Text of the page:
The airfoil piece 72 defines a portion of the airfoil profile AP of the airfoil section 66. The remaining portion of the airfoil profile AP is formed by an airfoil wall 74 of the airfoil section 66. In this example, the airfoil piece 72 forms the leading end (LE) of the airfoil profile AP, and the airfoil wall 74 forms the trailing end (TE), the pressure side (PS), and the suction side (SS) of the airfoil profile AP. It is to be understood that although the airfoil piece 72 and airfoil wall 74 are shown and form the complete airfoil profile AP, the airfoil piece 72 could form a different portion of the airfoil profile and/or the airfoil piece 72 and airfoil wall 74 could form less than the complete airfoil profile AP.
The retention pocket 70 includes a sidewall 70 a that defines a cavity in which the airfoil piece 72 is disposed. The cavity is generally complimentary in cross-section to the cross-sectional shape of the airfoil piece 72. In this example, the retention pocket 70 spans from the first endwall section 62, through the airfoil section 66, and into the second endwall section 64. At the leading end (LE), the retention pocket 70 defines an open window 70 b. The airfoil piece 72 is exposed in the core gas path through the open window 70 b.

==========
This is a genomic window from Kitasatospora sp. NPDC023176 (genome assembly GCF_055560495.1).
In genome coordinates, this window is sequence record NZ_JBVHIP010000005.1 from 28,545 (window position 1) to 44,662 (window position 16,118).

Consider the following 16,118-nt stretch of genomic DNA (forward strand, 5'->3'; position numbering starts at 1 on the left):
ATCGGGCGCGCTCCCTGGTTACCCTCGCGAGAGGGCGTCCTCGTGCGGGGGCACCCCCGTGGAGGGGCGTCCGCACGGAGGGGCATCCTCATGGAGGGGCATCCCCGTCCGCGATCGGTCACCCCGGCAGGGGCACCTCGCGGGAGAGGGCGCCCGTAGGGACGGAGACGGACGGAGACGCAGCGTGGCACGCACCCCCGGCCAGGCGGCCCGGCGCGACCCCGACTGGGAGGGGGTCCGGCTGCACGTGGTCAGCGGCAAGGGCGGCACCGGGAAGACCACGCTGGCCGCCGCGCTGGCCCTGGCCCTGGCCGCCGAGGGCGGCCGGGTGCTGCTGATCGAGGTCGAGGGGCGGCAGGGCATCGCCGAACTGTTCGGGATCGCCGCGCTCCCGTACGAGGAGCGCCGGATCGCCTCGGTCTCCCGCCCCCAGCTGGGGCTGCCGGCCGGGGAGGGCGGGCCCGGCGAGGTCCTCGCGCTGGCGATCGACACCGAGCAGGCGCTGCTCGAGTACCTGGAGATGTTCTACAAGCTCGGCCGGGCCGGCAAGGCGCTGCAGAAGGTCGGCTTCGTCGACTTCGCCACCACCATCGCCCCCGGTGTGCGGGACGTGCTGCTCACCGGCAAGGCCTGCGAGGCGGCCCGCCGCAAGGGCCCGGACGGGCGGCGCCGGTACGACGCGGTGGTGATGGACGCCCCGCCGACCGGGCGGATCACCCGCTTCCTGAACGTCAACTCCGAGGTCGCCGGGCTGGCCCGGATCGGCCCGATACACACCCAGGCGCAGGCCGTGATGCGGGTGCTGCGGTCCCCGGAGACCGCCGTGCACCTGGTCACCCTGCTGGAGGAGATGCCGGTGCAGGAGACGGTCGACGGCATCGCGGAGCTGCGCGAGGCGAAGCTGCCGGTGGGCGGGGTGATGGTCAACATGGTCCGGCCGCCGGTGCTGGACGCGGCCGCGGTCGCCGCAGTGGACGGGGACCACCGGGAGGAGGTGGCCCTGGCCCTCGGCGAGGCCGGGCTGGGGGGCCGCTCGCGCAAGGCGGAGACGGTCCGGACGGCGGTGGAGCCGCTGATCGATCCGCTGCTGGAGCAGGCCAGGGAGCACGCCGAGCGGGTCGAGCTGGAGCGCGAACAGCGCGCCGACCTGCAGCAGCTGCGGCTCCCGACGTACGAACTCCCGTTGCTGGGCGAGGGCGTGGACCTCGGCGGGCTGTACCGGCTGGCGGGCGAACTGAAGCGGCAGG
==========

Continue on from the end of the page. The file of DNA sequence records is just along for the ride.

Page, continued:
The airfoil piece 72 is non-rigidly secured in the retention pocket 70. For instance, one or more bias members 76 are disposed in the retention pocket 70 adjacent the airfoil piece 72. In this example, the bias members 76 are wave springs, and two to three wave springs are used at the opposed ends of the airfoil piece 72. One or more cover pieces 78 retain the bias members 76 in compression against the airfoil piece 72. For example, the cover pieces 78 are bonded to the first and/or second endwall sections 62/64, such as by welding or brazing, to keep the bias members 76 in compression. In particular, during engine operation there is thermal growth and contraction of the airfoil piece 72, the first endwall section 62, and the second endwall section 64. Where dissimilar materials are used for these components, such as metal and ceramic, there may be a thermal growth/contraction mismatch. The bias member or members 76 maintain compression force over the range of thermal growths and contractions during engine operation. For instance, the thermal growths and contractions can readily be determined from defined maximum and minimum temperatures during engine operation in order to calculate or estimate a thermal growth/contraction mismatch distance. The bias member or members 76 are configured to provide the compression force over at least that distance.